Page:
1930's

Did You Know?

  • Do you know someone in Kindergarten to Grade 8 that would like to be part of the Luther Family? Encourage them to join the Future Luther Student program!

  • Luther graduates have gone on to universities such as Harvard, Oxford, Pennsylvania State, McGill, Queen’s and other renowned educational institutions throughout Canada, North America and the world.

  • When the College was first looking to relocate from Melville to Regina, it considered land at College & Winnipeg, College & Broad, and 23rd & Albert, finally settling on 18 acres of land on the west end of property owned by Government House, now called Royal Street.

  • Did you know there is a 3rd floor to the boy's dorm? It was traditionally assigned to upper level students who were more mature & responsible. Students who lived up there in the 1940’s confessed, in hushed tones, to having a radio when those devices were against school policy.

  • The first annual Senior Girls Volleyball Tournament was held in 1998 and is still going strong today!

  • Luther students, even though from diverse social and cultural backgrounds, have the opportunity to be part of tightly woven community of students, parents, alumni, teachers and staff. Typically 12% of the school’s student body originates from outside of Canada.

  • In the late 1920's, during an in-house baseball tournament, Rex Schneider entered a team called "Prof Schneider's Battling Lions." This is the first hint that someday Luther teams would be known as the Lions.  

  • Luther College High School is recognized as one of the four best university preparatory schools in western Canada with as many as 96% of Luther graduates pursuing post-secondary educations.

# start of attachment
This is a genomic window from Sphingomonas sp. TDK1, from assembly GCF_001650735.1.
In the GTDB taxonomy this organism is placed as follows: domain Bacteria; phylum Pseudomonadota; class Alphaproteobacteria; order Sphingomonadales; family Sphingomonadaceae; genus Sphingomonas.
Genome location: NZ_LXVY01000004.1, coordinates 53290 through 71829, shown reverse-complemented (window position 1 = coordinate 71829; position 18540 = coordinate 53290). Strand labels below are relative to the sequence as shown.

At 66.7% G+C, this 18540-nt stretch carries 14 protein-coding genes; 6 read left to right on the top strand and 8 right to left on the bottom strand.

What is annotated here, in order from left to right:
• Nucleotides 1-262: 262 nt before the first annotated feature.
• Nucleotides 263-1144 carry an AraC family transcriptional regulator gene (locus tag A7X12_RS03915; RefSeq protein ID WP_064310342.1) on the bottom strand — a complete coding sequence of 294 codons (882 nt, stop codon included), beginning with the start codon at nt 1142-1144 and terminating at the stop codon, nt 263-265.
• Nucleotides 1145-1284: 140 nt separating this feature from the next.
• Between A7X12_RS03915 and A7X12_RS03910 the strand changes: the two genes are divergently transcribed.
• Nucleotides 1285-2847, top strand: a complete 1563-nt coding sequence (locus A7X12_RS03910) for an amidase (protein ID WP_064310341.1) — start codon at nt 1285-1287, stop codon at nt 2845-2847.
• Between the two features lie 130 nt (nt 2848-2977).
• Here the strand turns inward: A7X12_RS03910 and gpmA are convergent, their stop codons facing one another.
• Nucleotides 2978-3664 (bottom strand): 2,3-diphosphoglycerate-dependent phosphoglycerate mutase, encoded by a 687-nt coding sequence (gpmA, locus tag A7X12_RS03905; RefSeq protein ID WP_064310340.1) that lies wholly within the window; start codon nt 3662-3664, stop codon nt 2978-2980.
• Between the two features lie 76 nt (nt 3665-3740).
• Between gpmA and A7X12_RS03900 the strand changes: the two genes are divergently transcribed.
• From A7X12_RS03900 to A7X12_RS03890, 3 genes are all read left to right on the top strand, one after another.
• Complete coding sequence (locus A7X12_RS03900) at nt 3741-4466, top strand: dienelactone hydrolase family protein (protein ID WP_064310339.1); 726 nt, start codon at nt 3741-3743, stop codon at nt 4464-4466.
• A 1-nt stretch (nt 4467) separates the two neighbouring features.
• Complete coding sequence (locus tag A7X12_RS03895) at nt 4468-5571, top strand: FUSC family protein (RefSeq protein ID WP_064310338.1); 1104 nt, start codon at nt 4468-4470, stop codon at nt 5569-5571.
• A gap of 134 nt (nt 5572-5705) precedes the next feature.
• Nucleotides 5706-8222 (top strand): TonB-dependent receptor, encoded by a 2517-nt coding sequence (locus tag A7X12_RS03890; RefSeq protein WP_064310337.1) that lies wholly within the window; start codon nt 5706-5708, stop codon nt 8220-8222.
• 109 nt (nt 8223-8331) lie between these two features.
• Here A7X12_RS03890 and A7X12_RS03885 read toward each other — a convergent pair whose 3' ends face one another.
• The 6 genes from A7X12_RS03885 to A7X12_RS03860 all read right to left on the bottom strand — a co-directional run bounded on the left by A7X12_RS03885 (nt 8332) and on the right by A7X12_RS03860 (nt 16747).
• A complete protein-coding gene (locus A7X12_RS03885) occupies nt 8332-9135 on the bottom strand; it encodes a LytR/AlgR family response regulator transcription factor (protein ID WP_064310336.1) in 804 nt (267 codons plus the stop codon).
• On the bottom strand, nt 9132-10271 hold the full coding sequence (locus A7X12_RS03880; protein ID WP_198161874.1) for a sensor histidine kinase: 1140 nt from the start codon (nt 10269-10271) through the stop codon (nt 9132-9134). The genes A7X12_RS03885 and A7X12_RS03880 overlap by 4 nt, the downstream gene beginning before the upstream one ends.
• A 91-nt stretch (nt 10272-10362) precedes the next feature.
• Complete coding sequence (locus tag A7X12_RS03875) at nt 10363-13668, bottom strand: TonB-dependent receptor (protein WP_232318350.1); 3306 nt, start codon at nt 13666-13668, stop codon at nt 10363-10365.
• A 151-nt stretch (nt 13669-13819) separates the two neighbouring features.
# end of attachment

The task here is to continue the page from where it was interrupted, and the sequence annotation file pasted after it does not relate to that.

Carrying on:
1930’s –The Great Depression, known as the “Dirty Thirties” in Saskatchewan, begins. Faculty members initially take a pay cut of 10%; later their salaries are cut in half. Lower enrollment makes faculty positions redundant and several faculty leave Saskatchewan for greener pastures where the Depression is not as severe. Some faculty have always lived in the dorm; many who have moved out return to save money. The yard north of the school is converted into a community vegetable garden. Most of the other Junior Colleges and private high schools in Saskatchewan close during these years. Luther is one of the few survivors.

1930’s – Elsa Mees is the Luther College Choir director, while Luther’s chemistry teacher, Paul Liefeld, directs the band and orchestra. Elsa also gives voice lessons to Luther students as part of the curriculum. After Elsa Mees retires, Howard Leyton-Brown, Max Laidlaw, Mel Bowker, Jeanne Wagner, Gary Brunner and others lead the Luther College Choir.

1930 – Enrollment is 183 but then drops drastically and slowly climbs back to 133 by 1938.

1932 – Luther’s first Jewish student, Victor Samuels, is allowed to enroll with his rabbi’s permission.

1932 – As money becomes more difficult, Luther graduates seek further education by going to the University of Saskatchewan, in Saskatoon, rather than making the trip to Capital in Ohio. However, some Luther students still go to Capital as late as the 1950’s.

1934The Tatler, a biweekly student newspaper, replaces The Luther Canadian. Issues feature school and alumni news, and is mailed to alumni.

1937 – Construction of the Girls’ Dorm and the President’s House is made possible by a gift from the Women’s Missionary Federation of the American Lutheran Church. Mrs Rex Schneider (formerly Miss Elsa Mees) is credited with the lobbying to make the buildings a reality. The new girls’ dorm is officially named Federation Hall. This is the biggest construction project Regina has seen since the market crash of 1929 and the Luther campus becomes a popular evening entertainment for the people of Regina many of whom go on a walk to inspect the building progress.

1937 – Miss Emilie Walter begins the tradition of a Christmas tree in the Blue Room.